Liberating the minds of Black Children-Bobby E. Wright

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We must be about the business of liberating the minds of Black
children. In order for that to occur, the minds of all Blacks who
interact with them must also be liberated. There is no other way.
It is relatively easy to educate Black children, even about their
Africanity. But, it is extremely difficult to reinforce the
education. Therefore, even sitting in the same classroom, white
children will be ‘educated’ and Black children will be ‘trained.’
The white child will be taught how to rule and the Black child
trained to be ruled. ‘Training’ is defined as teaching a group what
to think rather than how to think, making them dependent rather than
assisting in developing skills which could be used for independent
activity, rewarding behavior that operates against their group’s
interest, promoting individual rather than group achievement, and
instilling negative self-concepts and low self-esteem. The opposite
of the above mentacidal process (training) is education in which the
learning process becomes a liberating force.
Black independent schools are important not only for how they
teach but for what is taught. Their purpose of instilling within
Black children an ‘Afrikan Worldview’ is the most important activity
those children will ever experience. Black parents whose children
are not in independent schools should at a minimum expose them to a
well-structured supplemental Black educational program. Some of the
most dangerous Blacks in the world are many of those brothers and
sisters who finished graduate school ‘with honors’ and yet operate
against the interest of Blacks because of their eurocentric
orientation. The writer does not mean to imply that Blacks should
not attempt to achieve high levels of ‘training’ in white
institutions, but should be aware that it is not ‘education’ they
are receiving.”

Priiincess Aurum

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This beautiful woman is model Priiincess Aurum.  This stunning beauty can be found on Twitter and Instagram.  She is the owner and model  for http://shoppinkplastic.com/.

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Singer/actor Tyrese Gibson marries his “black queen”

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It seems there’s a big uproar over R&B singer/actor Tyrese Gibson.  Apparently he recently announced that last month he secretly got married.  No big deal right??  Well in his Instagram post he said he had found his “black queen”.  But the picture of his wife proves otherwise.  His wife is Samantha Lee Schwalenberg. She doesn’t look very black to me. This is not a light-skinned black woman. Where are the African features?  The less African features you have makes you less black.  That’s why every racial group has race classifications to tell themselves apart from others. In 2014, Lee got a certification from the Professional Bartending School of Atlanta. Her certification is in mixology and bartendering.The newly married Mrs. Gibson attended the University of Georgia, and once even competed in the Miss Latin UGA pageant in 2011. Which is fitting since she looks more Latin than African.On her Facebook page, Lee regularly posts long, thoughtful posts about the role of religion and God in her life. In August 2015, Lee wrote about life and death saying, “I think the Devil does a pretty good job of convincing us that there’s nothing after death…that this life, that’s it. I am writing you all to tell you that I know that it doesn’t stop there. We should not fear death, just like we should not fear birth.”Lee is from Dayton, New Jersey, and according to her Facebook page, she now lives in Athens, Georgia. People magazine had reported that Tyrese and Lee were first seen out together at the 33rd Annual UNCF Mayors Masked Ball at Atlanta Marriott Marquis in Atlanta in December 2016.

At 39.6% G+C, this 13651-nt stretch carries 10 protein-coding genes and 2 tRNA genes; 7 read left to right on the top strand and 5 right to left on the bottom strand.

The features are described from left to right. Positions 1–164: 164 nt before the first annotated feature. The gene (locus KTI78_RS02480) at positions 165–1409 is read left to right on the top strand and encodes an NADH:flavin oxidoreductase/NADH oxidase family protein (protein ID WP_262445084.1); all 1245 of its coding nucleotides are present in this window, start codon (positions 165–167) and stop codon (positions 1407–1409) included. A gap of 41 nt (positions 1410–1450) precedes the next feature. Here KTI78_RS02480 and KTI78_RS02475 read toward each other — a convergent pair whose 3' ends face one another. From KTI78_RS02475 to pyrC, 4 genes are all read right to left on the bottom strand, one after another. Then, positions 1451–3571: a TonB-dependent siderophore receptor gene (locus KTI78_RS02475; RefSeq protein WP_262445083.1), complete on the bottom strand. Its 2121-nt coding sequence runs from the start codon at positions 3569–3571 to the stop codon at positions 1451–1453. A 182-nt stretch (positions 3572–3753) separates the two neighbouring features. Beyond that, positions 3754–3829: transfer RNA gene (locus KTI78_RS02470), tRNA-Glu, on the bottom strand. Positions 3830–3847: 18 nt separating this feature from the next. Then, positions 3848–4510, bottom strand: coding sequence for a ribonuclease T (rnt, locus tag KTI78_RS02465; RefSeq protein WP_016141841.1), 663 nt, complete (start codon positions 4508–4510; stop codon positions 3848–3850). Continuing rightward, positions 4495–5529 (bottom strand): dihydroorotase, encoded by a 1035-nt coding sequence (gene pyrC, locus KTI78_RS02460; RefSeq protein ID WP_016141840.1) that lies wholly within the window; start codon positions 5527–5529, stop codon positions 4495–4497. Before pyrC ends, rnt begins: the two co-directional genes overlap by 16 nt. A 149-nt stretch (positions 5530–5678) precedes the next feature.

I could really care less who Tyrese married.  The problem is he called her his black queen. According to Tyrese her racial makeup is Ecuadorian,Jamaican and African-American. Tyrese forgot to mention she is also part white.  So he should’ve said his “mixed queen”.  Or at least his biracial queen.  But to call her black is insulting to black women and black people in general.

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This is a picture of Lee with her father.  He looks pretty white to me.  She looks like an Arab or a Hispanic woman.

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This is a picture of her mother and brother on the far right.  Supposedly the mother is Hispanic. So I guess the mother is an Afro-Latina with some Jamaican ancestry.  The truth of the matter is she is a biracial woman that could easily pass for a Mexican,Cuban or Arab.  This is the problem with the silly one-drop rule. This is another example of whitewashing the African image.  Tyrese knows he’s wrong for this.  And I’m glad that black men and women are calling him out on it.  This was some ignorant self-hating coonish behavior on the part of Tyrese.  But this is what happens when you make being black all inclusive. Am I wrong?  Has this biracial stuff gone too far? Is Tyrese delusional?  I’d love to hear  your thoughts.

Yvonne Okoro

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Yvonne Okoro is a Ghanaian actress of Nigerian and Ghanaian origin. She was born on November 25,1984. She has received Ghana Movie Awards Best Actress Award in 2010[1] and was nominated for African Movie Academy Awards Best Actress twice in a row in 2011 and 2012 for her movies Pool Party and Single Six. She has also received four Africa Magic Viewers’ Choice Award  and in 2012 was honoured with a Distinguished Achievement Award at the Nigeria Excellence Awards. She is among the top best actresses in Ghana and known for her remarkable performances.

Born to a Nigerian dad and Ghanaian mother, Yvonne Okoro is of mixed lineage and calls herself an African. Yvonne Okoro is from Amankalu Alayi in Abia State, Nigeria. Abia State is also home to other popular Nollywood artists like Chinedu Ikedieze, Uche Jombo, Victoria Inyama, Basket Mouth, Ejike Asiegbu, Okechukwu Ukeje and a host of others. She comes from a very large family, as the first child of her mother and the fifth of all siblings. She from a young age showed desire to be an actress She attended Achimota Preparatory School after which she went to the Lincoln Community School and then to Faith Montessori School. She continued at Mfanstiman Girls’ Senior High School after which she enrolled at University of Ghana, Legon where she did Bachelor of Arts, combining English and Linguistics. Subsequently she was at the University De-Nantes in France to study Press Civilization, Drama and Marketing.